Cybersecurity for Business: A Guide for Company Executives

Cybersecurity for Business: A Guide for Company Executives

Cyber crime is an incredibly profitable industry, with revenue of $1.5 trillion per year. Attackers are highly motivated to break into business networks to access valuable data or demand payment from organizations to unlock their data. With the reality companies face your business needs a comprehensive set of security controls in place to thwart these attacks and stop attacks from getting in the way of productivity or creating massive financial losses.

Threats that can Bring Down an Organization

CybersecurityCyber attacks are costly for businesses, especially if they result in unexpected downtime. Here are common threats that your organization may face.

  • Phishing: Your employees deal with many emails in a day. They may not always look too closely at ones that seem “off.” Phishing tactics pass off fraudulent emails as legitimate to try to gain access to network resources, install malware on computers or otherwise disrupt business operations. Depending on the goal of the attacker, a phishing attempt can lead to network downtime, data and financial losses and compromised systems.
  • Malware: These malicious programs have a number of effects on your network. They could create back doors for unauthorized access, disrupt performance, and compromise critical systems. It may be challenging to remove malware from systems depending on the method that it uses to proliferate throughout the network.
  • Ransomware: Ransomware is a specific type of malware that encrypts the data on the network so that you’re unable to access it. The attackers demand a ransom to supply you with the encryption key, but they don’t always fulfill their end of the bargain. In many cases, organizations with proper backup solutions can ignore these demands and restore their systems from a previous backup or image.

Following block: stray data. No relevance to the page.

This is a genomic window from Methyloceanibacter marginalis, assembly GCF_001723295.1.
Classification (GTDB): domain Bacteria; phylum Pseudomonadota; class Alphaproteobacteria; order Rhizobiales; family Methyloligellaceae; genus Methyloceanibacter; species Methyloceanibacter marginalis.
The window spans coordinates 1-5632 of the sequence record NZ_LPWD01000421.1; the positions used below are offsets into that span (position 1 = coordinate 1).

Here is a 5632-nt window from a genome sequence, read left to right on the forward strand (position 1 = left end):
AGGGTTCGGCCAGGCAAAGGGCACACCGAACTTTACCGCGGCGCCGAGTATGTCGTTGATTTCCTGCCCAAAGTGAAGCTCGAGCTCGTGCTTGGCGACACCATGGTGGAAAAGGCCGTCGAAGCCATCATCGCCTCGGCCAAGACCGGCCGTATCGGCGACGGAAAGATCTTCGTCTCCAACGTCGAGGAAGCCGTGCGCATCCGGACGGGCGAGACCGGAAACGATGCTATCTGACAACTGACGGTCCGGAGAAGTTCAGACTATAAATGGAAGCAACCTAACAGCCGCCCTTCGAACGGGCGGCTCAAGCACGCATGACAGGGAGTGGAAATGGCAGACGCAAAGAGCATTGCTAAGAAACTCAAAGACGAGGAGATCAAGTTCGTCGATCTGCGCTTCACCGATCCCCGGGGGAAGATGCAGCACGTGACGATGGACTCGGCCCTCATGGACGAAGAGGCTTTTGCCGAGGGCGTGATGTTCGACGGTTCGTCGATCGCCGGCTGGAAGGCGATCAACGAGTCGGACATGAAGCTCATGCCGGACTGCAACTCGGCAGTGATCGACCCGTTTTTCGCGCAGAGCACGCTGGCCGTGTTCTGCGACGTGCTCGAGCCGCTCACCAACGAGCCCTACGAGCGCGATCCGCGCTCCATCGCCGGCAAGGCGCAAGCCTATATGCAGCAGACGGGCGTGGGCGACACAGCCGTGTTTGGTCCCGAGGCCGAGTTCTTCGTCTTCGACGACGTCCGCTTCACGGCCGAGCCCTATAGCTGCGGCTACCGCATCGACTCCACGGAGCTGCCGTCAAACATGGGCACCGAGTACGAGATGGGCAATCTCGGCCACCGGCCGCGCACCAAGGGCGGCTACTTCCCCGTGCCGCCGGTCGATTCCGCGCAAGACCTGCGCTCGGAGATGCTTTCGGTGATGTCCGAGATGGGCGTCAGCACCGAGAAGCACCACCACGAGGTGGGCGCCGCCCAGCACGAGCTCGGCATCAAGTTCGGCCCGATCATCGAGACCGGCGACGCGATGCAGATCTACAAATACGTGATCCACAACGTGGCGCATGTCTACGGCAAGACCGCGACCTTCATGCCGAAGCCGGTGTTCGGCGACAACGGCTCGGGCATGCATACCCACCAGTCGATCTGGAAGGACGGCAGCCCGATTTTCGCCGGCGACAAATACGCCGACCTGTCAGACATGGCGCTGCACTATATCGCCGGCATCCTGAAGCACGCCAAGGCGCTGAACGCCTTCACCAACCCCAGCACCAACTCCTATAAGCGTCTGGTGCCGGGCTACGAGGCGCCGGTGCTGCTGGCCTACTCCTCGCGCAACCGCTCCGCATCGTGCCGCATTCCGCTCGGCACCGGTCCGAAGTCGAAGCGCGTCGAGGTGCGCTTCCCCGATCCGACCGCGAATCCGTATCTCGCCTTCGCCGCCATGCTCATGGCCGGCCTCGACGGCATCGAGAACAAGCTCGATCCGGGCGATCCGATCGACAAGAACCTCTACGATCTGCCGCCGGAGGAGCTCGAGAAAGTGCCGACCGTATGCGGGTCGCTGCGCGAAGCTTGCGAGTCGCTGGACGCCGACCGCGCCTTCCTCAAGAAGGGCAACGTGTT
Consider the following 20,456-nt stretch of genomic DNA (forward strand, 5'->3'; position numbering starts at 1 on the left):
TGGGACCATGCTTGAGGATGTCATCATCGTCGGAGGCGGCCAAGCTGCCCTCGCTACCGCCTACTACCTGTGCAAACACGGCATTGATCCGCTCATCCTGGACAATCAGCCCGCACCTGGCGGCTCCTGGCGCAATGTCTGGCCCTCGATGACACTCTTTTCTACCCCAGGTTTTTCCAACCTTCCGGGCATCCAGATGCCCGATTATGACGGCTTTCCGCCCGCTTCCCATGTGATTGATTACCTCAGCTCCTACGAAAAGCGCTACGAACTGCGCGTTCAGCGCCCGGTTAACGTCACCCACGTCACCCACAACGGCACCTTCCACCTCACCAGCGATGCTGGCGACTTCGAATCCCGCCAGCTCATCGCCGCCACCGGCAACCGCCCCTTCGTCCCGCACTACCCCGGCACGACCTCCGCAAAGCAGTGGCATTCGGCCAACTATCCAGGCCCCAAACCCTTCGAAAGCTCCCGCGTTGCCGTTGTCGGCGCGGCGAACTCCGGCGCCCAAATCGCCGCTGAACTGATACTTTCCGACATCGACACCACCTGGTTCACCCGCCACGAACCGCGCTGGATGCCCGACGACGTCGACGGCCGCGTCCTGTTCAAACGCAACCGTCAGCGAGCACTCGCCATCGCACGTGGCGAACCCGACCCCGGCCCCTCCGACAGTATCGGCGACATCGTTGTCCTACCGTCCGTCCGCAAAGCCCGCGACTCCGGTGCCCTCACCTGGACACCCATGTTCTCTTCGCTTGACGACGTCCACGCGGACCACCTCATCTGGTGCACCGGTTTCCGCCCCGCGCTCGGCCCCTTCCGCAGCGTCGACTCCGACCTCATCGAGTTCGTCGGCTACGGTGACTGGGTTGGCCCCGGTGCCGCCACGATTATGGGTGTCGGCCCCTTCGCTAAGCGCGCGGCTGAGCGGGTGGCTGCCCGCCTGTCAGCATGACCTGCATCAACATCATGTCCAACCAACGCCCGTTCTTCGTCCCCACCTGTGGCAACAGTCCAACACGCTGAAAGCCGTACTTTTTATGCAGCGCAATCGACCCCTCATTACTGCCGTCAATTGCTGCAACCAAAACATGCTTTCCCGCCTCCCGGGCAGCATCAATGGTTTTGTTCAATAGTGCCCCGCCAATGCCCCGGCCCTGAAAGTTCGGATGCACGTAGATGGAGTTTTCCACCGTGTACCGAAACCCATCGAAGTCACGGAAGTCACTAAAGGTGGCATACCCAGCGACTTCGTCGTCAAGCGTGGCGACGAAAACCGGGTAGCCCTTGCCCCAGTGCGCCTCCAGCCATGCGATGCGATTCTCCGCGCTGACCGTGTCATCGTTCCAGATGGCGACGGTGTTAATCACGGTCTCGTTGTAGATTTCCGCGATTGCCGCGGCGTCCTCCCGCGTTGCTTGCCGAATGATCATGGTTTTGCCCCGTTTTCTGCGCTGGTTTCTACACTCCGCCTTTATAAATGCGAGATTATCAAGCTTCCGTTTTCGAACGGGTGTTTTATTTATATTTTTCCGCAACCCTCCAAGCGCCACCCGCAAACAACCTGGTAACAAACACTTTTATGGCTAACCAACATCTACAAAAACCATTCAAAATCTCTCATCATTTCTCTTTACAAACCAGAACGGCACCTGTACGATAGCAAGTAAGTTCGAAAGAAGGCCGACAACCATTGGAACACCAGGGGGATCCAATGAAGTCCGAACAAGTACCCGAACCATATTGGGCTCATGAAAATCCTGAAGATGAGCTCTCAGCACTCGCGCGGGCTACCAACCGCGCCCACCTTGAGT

• Internal Actors: Sometimes the attackers exist in your organization or with your external partners. Since they already have authorized access to some systems, they can leverage these accounts to break into other parts of the network.
  • Advanced Persistent Threats: This is a broad term that covers sophisticated attacks that use a multi-faceted approach. The impact of advanced persistent threats can be long-lasting, with significant financial and operational losses.

Tools and Hardware to Secure Business Networks

The complex nature of modern IT infrastructure requires a comprehensive solution that covers network vulnerabilities. Firewalls and anti-malware solutions limit the opportunities for attackers to breach the perimeter of network. Intrusion detection allows your network administrators and IT security team to act quickly.

Mobile device management accounts for all of the business and personal mobile devices connecting to your network and puts security controls in place to stop compromised smartphones and tablets from bringing malware to the network.

User access control, authentication and authorization measures prevent users from having too much access to the system, as well as verifying that the person is who they say they are.

The Importance of Disaster Recovery